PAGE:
Compassion vs. Selfishness in Green Arrow Annual 1

by Spencer Irwin

This article contains SPOILERS. If you haven’t read the issue yet, proceed at your own risk!

Spencer: Early in Green Arrow Annual 1, Oliver says that “on Christmas everything turns out exactly as it should.” It’s a nice sentiment, but that’s exactly what it is — sentiment. The world doesn’t magically change just because it’s a holiday, and holidays can, in fact, be very depressing times for many people. If Christmas is a special time, it’s because people make it that way, and the desire to do so is the clear line that divides Green Arrow and Count Vertigo. Continue reading

Captain Marvel 11

captain marvel 11

Today, Drew and Suzanne are discussing Captain Marvel 11, originally released January 14th, 2015.

Drew: It’s no secret that I don’t have a lot of patience for tropes. Predictable situations, reactions, or patterns are crutches for serialized storytellers, which is only made more apparent by those writers who manage to avoid them. Still, I do understand that certain tropes can be comforting — and perhaps even important to the identity of the work of art in question. I’m willing to forgive The Twilight Zone having the most obvious twist endings, because that’s kind of the point. That willingness to forgive certain tropes varies from person to person, as can be seen in the varied reactions to Christmas movies, albums, and episodes. Are they cheap cash-grabs? Charming acknowledgements of the season? Unfortunate acquiescences to the Christo-normativity of America? Christmas stories aren’t my favorite (I swear, if I see another reimagining of A Christmas Carol, I’m going to lose it), but I’ve seen enough pulled off well that I’m willing to at least have an open mind. Unless, of course, I’m consuming that story three weeks after Christmas, in which case, my patience for Christmas tropes dwindles right back down to zero. Continue reading

Detective Comics 37

Alternating Currents: Detective Comics 37, Mark and DrewToday, Mark and Drew are discussing Detective Comics 37, originally released December 3rd, 2014.
Mark: Of all the Batman movies, Batman Returns remains my favorite. It’s probably the darkest Batman film yet made (I mean, it opens with parents throwing their baby in the sewer. Opens!), but it also has a sense of humor and style that the oppressively serious Christopher Nolan adaptations lack. One of the things that makes the movie pop is the decision to set the action at Christmastime. Even all lit up for the holidays there’s no place as terrible as Gotham City, and that contrast adds a dark mirth to the proceedings. With the holiday season once again upon us, it’s the perfect time to revisit Gotham at Christmas. After a two month airport diversion, creative team Brian Buccellato and Francis Manapul are back and Detective Comics 37 jumps us right into the thick of Gotham on Christmas Eve. Guess what? Things are not great. Continue reading

Batman: The Dark Knight 26

dark knight 26

Today, Shelby and Greg are discussing Batman: The Dark Knight 26, originally released December 31st, 2013.

Shelby: Whenever I think of a “silent episode” of something, my first thought is the Buffy the Vampire Slayer episode Hush from season 4. The Gentlemen come to Sunnydale and steal everyone’s voices, then proceed to cut people’s hearts out and no one can scream. It’s delightfully scary. Anyway, even as a dumbass high schooler, I was really impressed by that episode, and not just because it scared the bejesus out of me. I was impressed  by how much the actors could convey without dialogue, by how much tension could be built in the silence. Silent comics can do the same, can show the same range and build the same tension, and that’s what Greg Hurwitz and Alberto Ponticelli give us in this issue appropriately titled, “Voiceless.”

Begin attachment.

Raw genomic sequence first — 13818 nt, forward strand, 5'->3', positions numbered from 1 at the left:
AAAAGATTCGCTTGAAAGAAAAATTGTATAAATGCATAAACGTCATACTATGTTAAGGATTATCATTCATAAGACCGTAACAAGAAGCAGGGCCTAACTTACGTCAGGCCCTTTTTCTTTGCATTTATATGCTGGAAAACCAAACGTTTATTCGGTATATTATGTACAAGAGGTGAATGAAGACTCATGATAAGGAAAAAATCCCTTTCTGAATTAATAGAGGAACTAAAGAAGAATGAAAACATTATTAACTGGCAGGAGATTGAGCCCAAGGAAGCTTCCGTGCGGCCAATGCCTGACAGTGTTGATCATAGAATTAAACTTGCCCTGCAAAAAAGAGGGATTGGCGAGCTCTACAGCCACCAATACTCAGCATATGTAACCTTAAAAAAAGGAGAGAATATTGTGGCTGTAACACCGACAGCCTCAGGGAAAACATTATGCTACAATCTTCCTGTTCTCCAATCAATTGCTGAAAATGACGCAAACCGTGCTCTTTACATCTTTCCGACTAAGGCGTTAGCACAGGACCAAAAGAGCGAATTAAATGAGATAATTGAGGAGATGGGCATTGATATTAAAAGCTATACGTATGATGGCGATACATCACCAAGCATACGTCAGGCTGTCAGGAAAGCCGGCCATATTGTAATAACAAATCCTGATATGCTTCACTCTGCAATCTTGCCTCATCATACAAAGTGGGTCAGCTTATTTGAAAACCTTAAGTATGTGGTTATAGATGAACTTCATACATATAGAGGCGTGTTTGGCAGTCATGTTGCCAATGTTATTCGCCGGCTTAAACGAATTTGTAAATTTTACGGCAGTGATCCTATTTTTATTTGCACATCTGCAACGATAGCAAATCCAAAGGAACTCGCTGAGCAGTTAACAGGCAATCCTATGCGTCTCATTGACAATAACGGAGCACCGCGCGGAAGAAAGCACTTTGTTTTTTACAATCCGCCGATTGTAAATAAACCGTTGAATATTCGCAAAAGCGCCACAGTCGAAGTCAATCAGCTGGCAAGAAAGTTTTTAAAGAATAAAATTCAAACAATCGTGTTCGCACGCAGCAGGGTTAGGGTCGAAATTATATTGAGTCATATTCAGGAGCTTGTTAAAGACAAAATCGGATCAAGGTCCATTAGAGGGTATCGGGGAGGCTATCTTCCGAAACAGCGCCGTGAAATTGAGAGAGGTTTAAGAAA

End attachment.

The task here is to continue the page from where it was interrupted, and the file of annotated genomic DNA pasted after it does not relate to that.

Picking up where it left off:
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Hawkeye 7


Today, Patrick and Jack are discussing Hawkeye 7, originally released January 30th, 2012.


Patrick: Last time we were hanging out in fuzzy pants as discussing Hawkeye, we were reflecting on the Christmas issue (complete with Clint in a Santa hat). This month, we’ve got in our hands another Very Special Issue of Hawkeye, one that should feel a little less celebratory. Yes, it’s the end of October 2012 on the eastern seaboard, and the subject of our latest Hawkeye adventure is Super Storm Sandy. Never one to rest on a gimmick, Matt Fraction builds two tales for two Hawkeyes, one fun and the other touching, while staying emotionally and factually true to the event that inspired him. Clint and Katie are always easy to identify with, and their reactions to the storm echo our own in a dazzling display of artistic empathy.

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Hawkeye 6


Today, Jack and Shelby are discussing Hawkeye 6, originally released December 19th, 2012.


Jack: Do you remember the moment you realized that Kill Bill: Volume 2 had only one fight scene? I think I watched it at least three times before I realized that it was about 80% less violent than its famously gory predecessor, because somehow the two films were so beautifully of a set. In some way like that, Hawkeye 6 features almost no action at all, yet it is decidedly cut from the same cloth as every issue in which Clint crashes out of a tenth-story window. The difference, though, is that in this case, the order is flipped.  It is the mundane, domestic story of Clint trying to learn how to take a few days off and enjoy the holidays which more nakedly exposes the question that all of the smash-smash-punch episodes have been driving at, ie, “What if this super-hero really were just a pretty cool person?” Continue reading